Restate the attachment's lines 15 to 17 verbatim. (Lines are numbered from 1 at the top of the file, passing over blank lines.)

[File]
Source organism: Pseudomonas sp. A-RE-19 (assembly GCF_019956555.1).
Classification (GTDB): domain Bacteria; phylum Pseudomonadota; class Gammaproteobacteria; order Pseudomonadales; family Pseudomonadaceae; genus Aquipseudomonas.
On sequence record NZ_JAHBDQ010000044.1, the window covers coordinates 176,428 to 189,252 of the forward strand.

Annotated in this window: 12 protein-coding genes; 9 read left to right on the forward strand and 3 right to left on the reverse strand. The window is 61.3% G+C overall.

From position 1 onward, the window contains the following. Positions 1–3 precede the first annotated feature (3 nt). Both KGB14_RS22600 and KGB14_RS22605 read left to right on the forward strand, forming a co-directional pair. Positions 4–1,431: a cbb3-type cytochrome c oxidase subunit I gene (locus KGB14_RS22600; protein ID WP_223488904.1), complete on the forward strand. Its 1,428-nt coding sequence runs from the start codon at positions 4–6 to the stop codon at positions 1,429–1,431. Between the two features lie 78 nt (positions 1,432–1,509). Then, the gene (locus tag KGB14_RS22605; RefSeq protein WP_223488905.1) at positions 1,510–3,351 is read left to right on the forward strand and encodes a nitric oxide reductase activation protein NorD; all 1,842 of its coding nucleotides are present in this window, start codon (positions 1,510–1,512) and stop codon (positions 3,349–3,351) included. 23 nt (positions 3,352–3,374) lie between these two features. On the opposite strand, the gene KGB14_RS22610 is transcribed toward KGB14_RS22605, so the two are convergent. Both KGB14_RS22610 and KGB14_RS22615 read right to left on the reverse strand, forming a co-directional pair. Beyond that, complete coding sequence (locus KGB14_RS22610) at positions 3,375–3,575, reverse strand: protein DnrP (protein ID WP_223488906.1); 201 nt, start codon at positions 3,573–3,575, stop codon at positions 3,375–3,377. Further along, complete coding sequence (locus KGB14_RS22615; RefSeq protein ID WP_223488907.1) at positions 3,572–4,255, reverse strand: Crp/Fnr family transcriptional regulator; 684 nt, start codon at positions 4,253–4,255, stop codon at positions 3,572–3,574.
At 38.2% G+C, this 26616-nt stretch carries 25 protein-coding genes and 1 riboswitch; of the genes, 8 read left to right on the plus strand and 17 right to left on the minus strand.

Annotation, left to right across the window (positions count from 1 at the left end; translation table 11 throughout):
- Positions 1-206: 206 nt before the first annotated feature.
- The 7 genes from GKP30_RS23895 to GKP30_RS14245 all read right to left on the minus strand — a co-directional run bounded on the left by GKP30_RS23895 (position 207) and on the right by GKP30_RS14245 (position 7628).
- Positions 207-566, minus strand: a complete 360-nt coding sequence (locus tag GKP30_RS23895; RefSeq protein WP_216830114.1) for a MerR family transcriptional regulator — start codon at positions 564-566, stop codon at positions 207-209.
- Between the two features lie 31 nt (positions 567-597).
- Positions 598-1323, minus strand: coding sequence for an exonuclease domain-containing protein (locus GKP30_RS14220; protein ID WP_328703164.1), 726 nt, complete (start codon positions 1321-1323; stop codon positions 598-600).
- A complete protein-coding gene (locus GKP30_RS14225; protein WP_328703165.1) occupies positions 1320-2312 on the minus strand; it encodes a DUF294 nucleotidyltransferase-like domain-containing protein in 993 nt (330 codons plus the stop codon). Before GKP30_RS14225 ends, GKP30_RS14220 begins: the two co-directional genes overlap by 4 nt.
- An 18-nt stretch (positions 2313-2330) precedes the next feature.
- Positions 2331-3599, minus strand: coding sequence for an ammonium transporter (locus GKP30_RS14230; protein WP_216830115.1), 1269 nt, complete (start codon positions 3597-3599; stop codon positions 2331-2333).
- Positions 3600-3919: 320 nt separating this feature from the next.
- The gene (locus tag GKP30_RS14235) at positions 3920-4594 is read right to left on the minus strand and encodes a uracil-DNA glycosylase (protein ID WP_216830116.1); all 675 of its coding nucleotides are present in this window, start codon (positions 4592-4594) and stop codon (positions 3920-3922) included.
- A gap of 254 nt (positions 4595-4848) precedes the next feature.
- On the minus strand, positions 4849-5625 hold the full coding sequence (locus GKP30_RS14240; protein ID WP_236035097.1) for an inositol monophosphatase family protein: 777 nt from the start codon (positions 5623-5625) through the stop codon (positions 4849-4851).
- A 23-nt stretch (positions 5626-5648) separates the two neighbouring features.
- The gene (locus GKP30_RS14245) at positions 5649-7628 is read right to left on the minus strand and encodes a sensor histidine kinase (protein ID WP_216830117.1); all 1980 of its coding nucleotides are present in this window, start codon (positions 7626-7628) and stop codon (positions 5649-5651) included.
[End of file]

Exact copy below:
- Positions 2331-3599, minus strand: coding sequence for an ammonium transporter (locus GKP30_RS14230; protein WP_216830115.1), 1269 nt, complete (start codon positions 3597-3599; stop codon positions 2331-2333).
- Positions 3600-3919: 320 nt separating this feature from the next.
- The gene (locus tag GKP30_RS14235) at positions 3920-4594 is read right to left on the minus strand and encodes a uracil-DNA glycosylase (protein ID WP_216830116.1); all 675 of its coding nucleotides are present in this window, start codon (positions 4592-4594) and stop codon (positions 3920-3922) included.